I don't understand why she won't go to her GP, I have an overwhelming need to know, no matter how bad I need to know what I am dealing with. I am an ex nurse, I believe in getting checked and seeing if any drug or therapy or lifestyle change can help. I believe in having the positive mental attitude, in matters medical I believe that early diagnosis is crucial. I sincerely hope she goes and gets checked out to see if there is anything that can be done to help.

But maybe I'm thinking about physical problems but it's not a physical problem, maybe if it was my mind I was scared of losing, I would be right where she is, in denial.

17 comments:

Ayak said...

OK. Stop beating yourself up. I can say this because my late mother and I had a very difficult relationship..by the sound of it, pretty similar to yours. My mother had Parkinsons Disease for years, and I had all these guilt feelings because I wasn't patient enough. But you can't change the nature of the relationship because they are ill, or appear to be ill.

You cannot force her to get help, and getting frustrated about it won't help her, or make you feel any better about it all.

Does she have a better relationship with your sister even though you say she hasn't been to visit for a while? My mother got on far better with my 2 brothers, so I'm afraid they were the ones who had to be firm and deal with things.

I do feel for you though. I think I know exactly what you're going through. xxx

Expat mum said...

Oh dear. I think a lot of what she's doing is because of dementia onset, although all parents go through some of this as they get older. Many of them lose confidence in driving or just doing things that are outside their normal routine.
Is there a dementia society? (Like the Alzheimer's one?) Perhaps they have some material for families that you could flick through to understand why you are reacting the way you are.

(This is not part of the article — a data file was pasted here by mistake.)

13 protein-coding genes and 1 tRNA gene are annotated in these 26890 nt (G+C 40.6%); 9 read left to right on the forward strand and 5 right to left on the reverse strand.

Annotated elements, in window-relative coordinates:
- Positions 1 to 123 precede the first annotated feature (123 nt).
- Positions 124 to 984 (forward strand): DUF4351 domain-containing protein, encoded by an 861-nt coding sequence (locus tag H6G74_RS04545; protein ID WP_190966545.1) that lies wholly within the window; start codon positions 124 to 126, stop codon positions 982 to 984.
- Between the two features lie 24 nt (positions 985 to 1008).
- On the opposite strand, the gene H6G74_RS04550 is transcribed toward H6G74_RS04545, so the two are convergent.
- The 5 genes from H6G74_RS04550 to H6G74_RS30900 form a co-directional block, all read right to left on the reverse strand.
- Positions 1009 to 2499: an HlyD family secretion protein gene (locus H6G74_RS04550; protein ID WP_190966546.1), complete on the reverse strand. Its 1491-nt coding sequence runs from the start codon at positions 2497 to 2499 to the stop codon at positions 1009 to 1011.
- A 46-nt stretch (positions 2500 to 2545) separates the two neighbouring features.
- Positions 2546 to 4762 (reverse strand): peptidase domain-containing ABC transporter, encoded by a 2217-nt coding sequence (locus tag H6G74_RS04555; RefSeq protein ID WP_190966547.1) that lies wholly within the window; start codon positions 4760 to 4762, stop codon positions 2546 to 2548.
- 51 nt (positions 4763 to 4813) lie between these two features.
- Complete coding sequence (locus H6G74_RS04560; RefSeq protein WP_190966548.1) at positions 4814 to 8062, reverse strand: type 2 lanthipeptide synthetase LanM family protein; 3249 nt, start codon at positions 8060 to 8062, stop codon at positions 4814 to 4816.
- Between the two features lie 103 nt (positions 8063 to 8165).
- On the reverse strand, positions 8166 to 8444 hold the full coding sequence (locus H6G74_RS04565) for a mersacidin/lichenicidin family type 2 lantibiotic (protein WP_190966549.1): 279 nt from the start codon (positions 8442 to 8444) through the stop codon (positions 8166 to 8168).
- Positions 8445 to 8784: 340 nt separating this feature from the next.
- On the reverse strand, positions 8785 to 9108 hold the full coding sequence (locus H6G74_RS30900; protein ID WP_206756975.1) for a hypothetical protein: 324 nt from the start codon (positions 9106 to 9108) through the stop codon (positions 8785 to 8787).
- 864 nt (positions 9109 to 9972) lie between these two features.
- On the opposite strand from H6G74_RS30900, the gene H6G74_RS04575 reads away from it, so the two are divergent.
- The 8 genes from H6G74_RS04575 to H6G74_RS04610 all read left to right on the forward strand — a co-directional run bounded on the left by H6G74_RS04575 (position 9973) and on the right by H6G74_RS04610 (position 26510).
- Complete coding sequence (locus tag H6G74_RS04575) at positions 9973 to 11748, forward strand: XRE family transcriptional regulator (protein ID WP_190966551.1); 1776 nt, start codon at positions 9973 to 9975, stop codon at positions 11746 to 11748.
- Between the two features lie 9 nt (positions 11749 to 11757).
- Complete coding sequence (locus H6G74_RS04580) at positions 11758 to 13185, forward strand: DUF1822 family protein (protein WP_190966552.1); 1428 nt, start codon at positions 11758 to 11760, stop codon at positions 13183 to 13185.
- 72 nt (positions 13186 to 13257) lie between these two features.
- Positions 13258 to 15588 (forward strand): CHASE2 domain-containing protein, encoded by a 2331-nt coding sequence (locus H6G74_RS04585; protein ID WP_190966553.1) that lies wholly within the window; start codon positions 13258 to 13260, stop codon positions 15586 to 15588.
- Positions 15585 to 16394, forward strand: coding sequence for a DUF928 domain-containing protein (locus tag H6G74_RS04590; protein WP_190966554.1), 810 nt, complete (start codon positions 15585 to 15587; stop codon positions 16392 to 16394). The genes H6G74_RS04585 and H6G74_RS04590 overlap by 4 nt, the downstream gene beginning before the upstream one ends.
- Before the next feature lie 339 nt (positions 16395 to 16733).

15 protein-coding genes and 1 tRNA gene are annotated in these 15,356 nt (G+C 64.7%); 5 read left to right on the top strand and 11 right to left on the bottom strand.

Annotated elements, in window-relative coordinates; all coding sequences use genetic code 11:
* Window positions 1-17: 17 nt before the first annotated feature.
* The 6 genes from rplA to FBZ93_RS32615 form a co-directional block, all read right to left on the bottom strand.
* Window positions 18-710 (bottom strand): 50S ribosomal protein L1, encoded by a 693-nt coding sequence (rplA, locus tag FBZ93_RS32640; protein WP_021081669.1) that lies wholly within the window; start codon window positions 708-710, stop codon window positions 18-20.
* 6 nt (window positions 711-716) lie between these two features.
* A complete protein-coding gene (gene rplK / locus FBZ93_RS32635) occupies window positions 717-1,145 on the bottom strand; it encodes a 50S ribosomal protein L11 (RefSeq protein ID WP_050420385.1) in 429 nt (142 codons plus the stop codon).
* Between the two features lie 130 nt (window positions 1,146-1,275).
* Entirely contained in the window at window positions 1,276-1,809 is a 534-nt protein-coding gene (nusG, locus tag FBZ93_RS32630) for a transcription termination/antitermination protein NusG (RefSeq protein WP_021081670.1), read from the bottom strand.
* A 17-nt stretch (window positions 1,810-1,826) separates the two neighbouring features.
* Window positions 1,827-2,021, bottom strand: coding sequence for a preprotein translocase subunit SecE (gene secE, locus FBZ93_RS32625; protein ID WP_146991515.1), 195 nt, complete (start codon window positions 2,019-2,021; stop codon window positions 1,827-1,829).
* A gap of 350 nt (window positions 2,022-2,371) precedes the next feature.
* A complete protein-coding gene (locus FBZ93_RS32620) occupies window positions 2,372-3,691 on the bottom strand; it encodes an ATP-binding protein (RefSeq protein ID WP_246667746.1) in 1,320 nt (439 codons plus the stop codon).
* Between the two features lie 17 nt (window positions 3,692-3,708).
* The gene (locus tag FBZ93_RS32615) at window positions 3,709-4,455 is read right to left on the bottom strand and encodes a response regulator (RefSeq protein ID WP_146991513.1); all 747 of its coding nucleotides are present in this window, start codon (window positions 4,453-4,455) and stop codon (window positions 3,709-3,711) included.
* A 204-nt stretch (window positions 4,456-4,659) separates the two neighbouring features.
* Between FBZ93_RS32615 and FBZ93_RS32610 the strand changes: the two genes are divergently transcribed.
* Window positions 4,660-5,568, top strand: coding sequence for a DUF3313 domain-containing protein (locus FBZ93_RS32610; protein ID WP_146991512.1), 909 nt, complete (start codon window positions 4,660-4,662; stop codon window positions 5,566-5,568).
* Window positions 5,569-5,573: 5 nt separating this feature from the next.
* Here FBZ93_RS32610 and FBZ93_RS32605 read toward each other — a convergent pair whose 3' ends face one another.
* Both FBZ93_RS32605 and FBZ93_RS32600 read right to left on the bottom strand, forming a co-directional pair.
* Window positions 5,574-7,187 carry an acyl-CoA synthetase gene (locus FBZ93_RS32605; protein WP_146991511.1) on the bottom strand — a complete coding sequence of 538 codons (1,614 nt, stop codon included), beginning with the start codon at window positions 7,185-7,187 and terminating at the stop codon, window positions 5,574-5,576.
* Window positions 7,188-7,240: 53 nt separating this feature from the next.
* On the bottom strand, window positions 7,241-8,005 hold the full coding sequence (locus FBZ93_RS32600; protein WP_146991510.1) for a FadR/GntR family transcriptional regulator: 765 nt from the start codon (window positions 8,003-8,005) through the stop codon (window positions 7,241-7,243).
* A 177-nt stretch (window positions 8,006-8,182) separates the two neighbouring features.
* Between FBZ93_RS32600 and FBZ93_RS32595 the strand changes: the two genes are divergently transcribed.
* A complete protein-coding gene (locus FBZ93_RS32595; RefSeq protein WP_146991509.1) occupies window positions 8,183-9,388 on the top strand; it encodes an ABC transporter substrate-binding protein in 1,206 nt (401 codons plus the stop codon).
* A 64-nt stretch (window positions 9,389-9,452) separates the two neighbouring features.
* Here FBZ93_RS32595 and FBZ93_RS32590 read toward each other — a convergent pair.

Mac n' Janet said...

Does anyone have a good relationship with their Mother, that relationship is so difficult. My Mother and I were not close, I use to blame that on the fact I lived so far away, but in fact I don't think my Mother was close to anyone, she held them away.
If you can't help your Mom help your Dad, how hard it must be for him.

auntiegwen said...

Ayak - yes she gets on better with my sister but very much sees my sister as still 12 and in need of help. Will wait for a bit to see how things go and then try again after my Xmas visit home. Thanks muchly xxx

Expat mum - yep will try and access the charity support, I do quite a lot of work with Age UK, and a lot of the neurological charities so am well placed to find help. I am just not very good with my mum becuase of the lifetime of stuff we have.

M & J - so true, will concentrate on suppporting my dad as he is the one dealing with it day in day out

libby said...

Oh babe......as ayak said, don't beat yourself up. I do feel for you. We are facing some of the same things and it ain't fun is it? Your folks are lucky to have you.
The baby is gorgeous...and your baby must have cut his hair since we saw him last...speak soon xxx

auntiegwen said...

Libs - hard work ain't it just. My baby indeed is now having his hair cut every 3 weeks!!! getting quite expensive... xxx

Kelloggs Ville said...

I have no patience with my mother. Part of me thinks it's because as soon as I accept her frailty by acknowledging it, instead of railing against it, I accept our relationship status has changed and I become the carer not her.Regardless of the difficult nature of the relationship, the point of change is still very hard indeed. I guess there are so many of us, our age, now having to face this kind of dilemma. I can't say anything to help but I do understand the rather familar situation. xxx